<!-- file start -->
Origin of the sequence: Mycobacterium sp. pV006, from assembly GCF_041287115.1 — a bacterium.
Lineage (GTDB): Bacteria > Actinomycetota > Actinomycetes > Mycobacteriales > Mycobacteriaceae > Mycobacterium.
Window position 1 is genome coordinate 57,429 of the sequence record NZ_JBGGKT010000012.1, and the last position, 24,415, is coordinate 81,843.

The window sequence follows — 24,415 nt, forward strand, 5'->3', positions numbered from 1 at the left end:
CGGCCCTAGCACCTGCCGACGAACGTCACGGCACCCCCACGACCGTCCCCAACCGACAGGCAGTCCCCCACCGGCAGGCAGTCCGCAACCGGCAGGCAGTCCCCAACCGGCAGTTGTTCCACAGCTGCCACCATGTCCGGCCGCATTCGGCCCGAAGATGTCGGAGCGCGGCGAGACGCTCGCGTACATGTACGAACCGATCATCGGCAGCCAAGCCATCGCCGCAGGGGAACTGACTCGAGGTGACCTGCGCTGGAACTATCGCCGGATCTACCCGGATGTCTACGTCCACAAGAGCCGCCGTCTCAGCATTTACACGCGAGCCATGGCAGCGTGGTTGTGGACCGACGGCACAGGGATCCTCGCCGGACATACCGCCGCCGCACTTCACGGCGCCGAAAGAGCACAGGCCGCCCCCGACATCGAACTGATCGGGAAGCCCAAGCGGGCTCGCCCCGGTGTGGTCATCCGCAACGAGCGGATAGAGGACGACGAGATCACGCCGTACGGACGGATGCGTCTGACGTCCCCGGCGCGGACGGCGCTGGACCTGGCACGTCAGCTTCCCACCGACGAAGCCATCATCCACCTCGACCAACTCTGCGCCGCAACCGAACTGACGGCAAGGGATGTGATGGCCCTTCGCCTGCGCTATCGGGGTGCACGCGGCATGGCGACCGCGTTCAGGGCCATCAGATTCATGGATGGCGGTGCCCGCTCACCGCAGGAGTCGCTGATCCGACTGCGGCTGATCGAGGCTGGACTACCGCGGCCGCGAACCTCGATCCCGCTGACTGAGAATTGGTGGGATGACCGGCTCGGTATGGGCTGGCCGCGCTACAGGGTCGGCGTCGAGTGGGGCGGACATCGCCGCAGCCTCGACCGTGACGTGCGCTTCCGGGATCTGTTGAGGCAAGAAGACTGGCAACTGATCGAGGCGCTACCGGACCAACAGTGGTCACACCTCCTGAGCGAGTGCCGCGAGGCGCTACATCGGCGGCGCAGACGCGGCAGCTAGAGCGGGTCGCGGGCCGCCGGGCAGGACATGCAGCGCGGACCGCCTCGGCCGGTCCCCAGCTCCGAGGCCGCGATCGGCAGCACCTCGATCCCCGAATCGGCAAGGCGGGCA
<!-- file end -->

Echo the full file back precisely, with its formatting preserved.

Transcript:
Origin of the sequence: Mycobacterium sp. pV006, from assembly GCF_041287115.1 — a bacterium.
Lineage (GTDB): Bacteria > Actinomycetota > Actinomycetes > Mycobacteriales > Mycobacteriaceae > Mycobacterium.
Window position 1 is genome coordinate 57,429 of the sequence record NZ_JBGGKT010000012.1, and the last position, 24,415, is coordinate 81,843.

The window sequence follows — 24,415 nt, forward strand, 5'->3', positions numbered from 1 at the left end:
CGGCCCTAGCACCTGCCGACGAACGTCACGGCACCCCCACGACCGTCCCCAACCGACAGGCAGTCCCCCACCGGCAGGCAGTCCGCAACCGGCAGGCAGTCCCCAACCGGCAGTTGTTCCACAGCTGCCACCATGTCCGGCCGCATTCGGCCCGAAGATGTCGGAGCGCGGCGAGACGCTCGCGTACATGTACGAACCGATCATCGGCAGCCAAGCCATCGCCGCAGGGGAACTGACTCGAGGTGACCTGCGCTGGAACTATCGCCGGATCTACCCGGATGTCTACGTCCACAAGAGCCGCCGTCTCAGCATTTACACGCGAGCCATGGCAGCGTGGTTGTGGACCGACGGCACAGGGATCCTCGCCGGACATACCGCCGCCGCACTTCACGGCGCCGAAAGAGCACAGGCCGCCCCCGACATCGAACTGATCGGGAAGCCCAAGCGGGCTCGCCCCGGTGTGGTCATCCGCAACGAGCGGATAGAGGACGACGAGATCACGCCGTACGGACGGATGCGTCTGACGTCCCCGGCGCGGACGGCGCTGGACCTGGCACGTCAGCTTCCCACCGACGAAGCCATCATCCACCTCGACCAACTCTGCGCCGCAACCGAACTGACGGCAAGGGATGTGATGGCCCTTCGCCTGCGCTATCGGGGTGCACGCGGCATGGCGACCGCGTTCAGGGCCATCAGATTCATGGATGGCGGTGCCCGCTCACCGCAGGAGTCGCTGATCCGACTGCGGCTGATCGAGGCTGGACTACCGCGGCCGCGAACCTCGATCCCGCTGACTGAGAATTGGTGGGATGACCGGCTCGGTATGGGCTGGCCGCGCTACAGGGTCGGCGTCGAGTGGGGCGGACATCGCCGCAGCCTCGACCGTGACGTGCGCTTCCGGGATCTGTTGAGGCAAGAAGACTGGCAACTGATCGAGGCGCTACCGGACCAACAGTGGTCACACCTCCTGAGCGAGTGCCGCGAGGCGCTACATCGGCGGCGCAGACGCGGCAGCTAGAGCGGGTCGCGGGCCGCCGGGCAGGACATGCAGCGCGGACCGCCTCGGCCGGTCCCCAGCTCCGAGGCCGCGATCGGCAGCACCTCGATCCCCGAATCGGCAAGGCGGGCA